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dc.contributor.authorRamsey, Stefanie Celineen_US
dc.date.accessioned2016-10-22T06:00:25Z
dc.date.available2016-10-22T06:00:25Z
dc.date.issued2015-04-30en_US
dc.identifier.othervt_gsexam:4927en_US
dc.identifier.urihttp://hdl.handle.net/10919/73316
dc.description.abstractThe educational plight of the urban student athlete is often associated with academic underachievement. This study researched the effects of minimum academic standards on athletes to increase their academic success, attendance rates, reduce discipline infractions and subsequently, increase graduation rates. Vidal- Fernandez (2011) conducted a study on the effect minimum academic requirements to participate in sports had on high school graduation. Students who were involved in a sport had significantly higher grade point averages during their sport season compared to their grade point averages when the students were not in season. Schools invest large amounts of resources into sports activities under the well-supported assumption that these activities increase levels of student outcomes. If engagement in athletics significantly improves the likelihood of academic success, then school leaders should choose to target resources and efforts at increasing participation, especially for at-risk and failing students (Vidal-Fernandez, 2011). In this quantitative study to determine what impact athletics have on the student's academic performance, the researcher collected existing data on the high school football teams for two semesters prior to a system wide 2.0 GPA policy to play and two semesters after the implementation of the 2.0 GPA play policy. Independent variables (attendance, discipline and GPA) and dependent variables (participation in football, academic coach or no academic coach, and athletic coach) were collected, and these variables were then measured and analyzed using relevant statistical procedures. Many of the student athletes in this study increased their accountability for their academic achievement in order to achieve higher GPAs in order to participate in athletics. Although not statistically significant, the data showed there was an increase in the overall district GPA for football players in the division after the implementation of the 2.0 GPA rule. Another important finding, student mobility (transiency) was notable at each high school during the three-year span of the study. While the present study only analyzed a district sample of athletes, the results could assist parents, coaches, and school administrators in monitoring the academic success of the school system's athletes.en_US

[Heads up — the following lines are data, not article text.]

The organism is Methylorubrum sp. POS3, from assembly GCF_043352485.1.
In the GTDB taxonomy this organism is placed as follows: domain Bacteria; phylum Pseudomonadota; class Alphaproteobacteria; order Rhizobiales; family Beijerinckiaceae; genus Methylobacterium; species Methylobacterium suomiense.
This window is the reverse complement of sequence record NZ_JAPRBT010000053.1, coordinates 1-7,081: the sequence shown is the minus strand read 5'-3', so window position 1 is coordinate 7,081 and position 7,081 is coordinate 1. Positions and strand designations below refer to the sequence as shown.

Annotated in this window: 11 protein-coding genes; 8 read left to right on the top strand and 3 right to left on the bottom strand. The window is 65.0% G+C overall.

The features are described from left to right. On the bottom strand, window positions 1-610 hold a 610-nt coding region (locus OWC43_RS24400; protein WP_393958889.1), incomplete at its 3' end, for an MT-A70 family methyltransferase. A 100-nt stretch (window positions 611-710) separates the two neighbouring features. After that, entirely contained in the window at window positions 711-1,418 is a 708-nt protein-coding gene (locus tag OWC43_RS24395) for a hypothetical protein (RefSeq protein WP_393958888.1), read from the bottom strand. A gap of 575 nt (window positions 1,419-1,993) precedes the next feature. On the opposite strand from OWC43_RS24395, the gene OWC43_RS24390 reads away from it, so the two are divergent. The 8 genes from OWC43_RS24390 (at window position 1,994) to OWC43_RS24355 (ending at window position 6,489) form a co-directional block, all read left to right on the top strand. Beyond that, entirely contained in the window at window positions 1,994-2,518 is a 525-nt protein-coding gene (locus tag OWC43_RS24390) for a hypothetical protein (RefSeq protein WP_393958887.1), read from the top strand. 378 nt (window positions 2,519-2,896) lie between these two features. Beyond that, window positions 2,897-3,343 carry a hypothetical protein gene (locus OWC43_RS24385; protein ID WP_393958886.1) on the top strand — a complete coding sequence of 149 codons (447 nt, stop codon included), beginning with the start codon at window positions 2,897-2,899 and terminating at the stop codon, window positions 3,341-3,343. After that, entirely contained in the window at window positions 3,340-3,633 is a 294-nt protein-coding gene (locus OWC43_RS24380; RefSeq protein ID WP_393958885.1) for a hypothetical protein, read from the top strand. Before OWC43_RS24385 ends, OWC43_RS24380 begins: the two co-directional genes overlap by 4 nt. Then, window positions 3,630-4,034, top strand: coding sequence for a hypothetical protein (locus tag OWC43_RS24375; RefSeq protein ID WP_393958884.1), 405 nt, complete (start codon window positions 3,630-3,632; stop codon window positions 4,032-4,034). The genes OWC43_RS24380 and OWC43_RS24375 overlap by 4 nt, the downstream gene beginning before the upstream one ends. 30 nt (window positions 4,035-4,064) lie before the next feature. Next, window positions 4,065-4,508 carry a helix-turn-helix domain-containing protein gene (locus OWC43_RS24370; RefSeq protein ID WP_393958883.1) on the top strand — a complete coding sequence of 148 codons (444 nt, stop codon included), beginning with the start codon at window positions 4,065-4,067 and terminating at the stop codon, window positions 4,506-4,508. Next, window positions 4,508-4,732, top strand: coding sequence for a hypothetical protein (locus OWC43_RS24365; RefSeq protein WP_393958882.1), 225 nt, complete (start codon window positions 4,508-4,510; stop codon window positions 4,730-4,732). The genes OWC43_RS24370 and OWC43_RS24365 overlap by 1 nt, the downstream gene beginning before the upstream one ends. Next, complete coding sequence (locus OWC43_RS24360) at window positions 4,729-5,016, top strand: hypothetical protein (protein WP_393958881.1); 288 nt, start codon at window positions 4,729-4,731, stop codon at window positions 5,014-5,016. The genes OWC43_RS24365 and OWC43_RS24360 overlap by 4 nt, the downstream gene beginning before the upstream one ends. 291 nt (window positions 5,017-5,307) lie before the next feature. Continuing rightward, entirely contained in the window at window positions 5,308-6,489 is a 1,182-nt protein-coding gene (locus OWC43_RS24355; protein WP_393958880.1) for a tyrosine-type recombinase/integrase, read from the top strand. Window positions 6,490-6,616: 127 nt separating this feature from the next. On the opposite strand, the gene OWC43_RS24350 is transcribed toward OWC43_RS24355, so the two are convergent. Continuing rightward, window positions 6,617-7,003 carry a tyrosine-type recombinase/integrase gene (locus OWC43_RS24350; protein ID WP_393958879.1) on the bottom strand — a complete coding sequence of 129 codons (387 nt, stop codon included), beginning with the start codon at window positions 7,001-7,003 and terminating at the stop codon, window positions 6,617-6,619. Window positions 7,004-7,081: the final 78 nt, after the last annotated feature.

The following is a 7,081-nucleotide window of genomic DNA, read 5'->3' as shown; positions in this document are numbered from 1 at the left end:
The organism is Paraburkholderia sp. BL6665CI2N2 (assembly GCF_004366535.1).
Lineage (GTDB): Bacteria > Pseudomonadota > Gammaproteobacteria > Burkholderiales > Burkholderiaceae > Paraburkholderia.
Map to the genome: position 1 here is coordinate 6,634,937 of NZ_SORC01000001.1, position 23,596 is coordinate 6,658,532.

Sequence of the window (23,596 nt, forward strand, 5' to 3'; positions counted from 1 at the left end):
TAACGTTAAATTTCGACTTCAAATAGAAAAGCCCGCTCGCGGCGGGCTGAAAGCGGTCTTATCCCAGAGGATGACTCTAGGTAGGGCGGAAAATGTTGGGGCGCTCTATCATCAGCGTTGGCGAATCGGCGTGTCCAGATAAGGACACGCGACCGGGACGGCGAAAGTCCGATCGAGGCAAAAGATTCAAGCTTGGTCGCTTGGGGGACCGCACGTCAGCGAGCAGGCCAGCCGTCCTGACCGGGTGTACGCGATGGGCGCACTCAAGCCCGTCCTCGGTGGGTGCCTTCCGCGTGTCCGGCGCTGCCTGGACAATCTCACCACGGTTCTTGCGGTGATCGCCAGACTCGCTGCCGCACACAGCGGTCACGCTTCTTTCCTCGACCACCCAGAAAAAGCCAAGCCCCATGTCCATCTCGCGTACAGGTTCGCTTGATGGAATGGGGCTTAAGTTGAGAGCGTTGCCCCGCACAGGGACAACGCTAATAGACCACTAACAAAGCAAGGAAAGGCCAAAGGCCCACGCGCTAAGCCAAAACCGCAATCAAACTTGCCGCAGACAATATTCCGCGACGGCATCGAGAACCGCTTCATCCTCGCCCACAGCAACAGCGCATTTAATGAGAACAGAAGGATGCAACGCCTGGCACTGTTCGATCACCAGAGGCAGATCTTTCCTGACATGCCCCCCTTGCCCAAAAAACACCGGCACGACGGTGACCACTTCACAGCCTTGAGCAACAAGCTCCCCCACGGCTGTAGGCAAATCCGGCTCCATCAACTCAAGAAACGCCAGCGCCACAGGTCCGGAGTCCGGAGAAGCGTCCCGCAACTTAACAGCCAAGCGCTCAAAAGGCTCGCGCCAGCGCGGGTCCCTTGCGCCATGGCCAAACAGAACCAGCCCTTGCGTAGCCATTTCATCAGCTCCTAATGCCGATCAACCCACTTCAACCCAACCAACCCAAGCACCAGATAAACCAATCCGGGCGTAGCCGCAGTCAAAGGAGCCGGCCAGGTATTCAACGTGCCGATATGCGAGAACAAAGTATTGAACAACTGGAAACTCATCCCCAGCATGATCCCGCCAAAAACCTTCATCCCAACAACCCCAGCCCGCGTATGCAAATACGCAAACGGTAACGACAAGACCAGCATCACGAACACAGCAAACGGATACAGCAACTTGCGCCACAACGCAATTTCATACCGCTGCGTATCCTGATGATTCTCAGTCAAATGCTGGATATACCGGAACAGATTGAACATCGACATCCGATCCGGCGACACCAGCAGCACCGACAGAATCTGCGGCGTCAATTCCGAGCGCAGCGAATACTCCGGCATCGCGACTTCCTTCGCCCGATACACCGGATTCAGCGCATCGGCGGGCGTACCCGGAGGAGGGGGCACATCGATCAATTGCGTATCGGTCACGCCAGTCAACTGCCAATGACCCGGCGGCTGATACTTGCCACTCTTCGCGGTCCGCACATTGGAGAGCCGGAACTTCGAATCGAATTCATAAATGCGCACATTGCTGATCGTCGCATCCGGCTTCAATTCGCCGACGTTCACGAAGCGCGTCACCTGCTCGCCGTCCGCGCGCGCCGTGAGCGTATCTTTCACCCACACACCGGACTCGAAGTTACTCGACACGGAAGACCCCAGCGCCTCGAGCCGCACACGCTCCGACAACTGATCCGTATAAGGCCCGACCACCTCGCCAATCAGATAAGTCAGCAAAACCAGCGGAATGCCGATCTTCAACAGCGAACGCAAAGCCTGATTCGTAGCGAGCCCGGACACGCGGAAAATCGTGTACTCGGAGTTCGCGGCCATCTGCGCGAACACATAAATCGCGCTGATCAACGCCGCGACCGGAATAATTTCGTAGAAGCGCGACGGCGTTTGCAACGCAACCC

dc.format.mediumETDen_US
dc.publisherVirginia Techen_US
dc.rightsThis Item is protected by copyright and/or related rights. Some uses of this Item may be deemed fair and permitted by law even without permission from the rights holder(s), or the rights holder(s) may have licensed the work for use under certain conditions. For other uses you need to obtain permission from the rights holder(s).en_US
dc.subjectHigh schoolen_US
dc.subjectathletes and academicsen_US
dc.subjectdropoutsen_US
dc.subjecturban malesen_US
dc.subjectgraduation ratesen_US
dc.subjectacademic successen_US
dc.subjectat-risk studentsen_US
dc.titleThe Relationship Between Participation in  Football and GPA, Discipline, and Attendance of Urban Male High School Athletes  Before and After the Introduction of the  2.0 GPA Play Policy in One School Division in Virginiaen_US
dc.typeDissertationen_US
dc.contributor.departmentEducational Leadership and Policy Studiesen_US
dc.description.degreeEd. D.en_US
thesis.degree.nameEd. D.en_US
thesis.degree.leveldoctoralen_US
thesis.degree.grantorVirginia Polytechnic Institute and State Universityen_US
thesis.degree.disciplineEducational Leadership and Policy Studiesen_US
dc.contributor.committeechairCash, Carol S.en_US
dc.contributor.committeememberTwiford, Travis W.en_US
dc.contributor.committeememberBeatty, Thomas H.en_US
dc.contributor.committeememberPrice, Ted S.en_US


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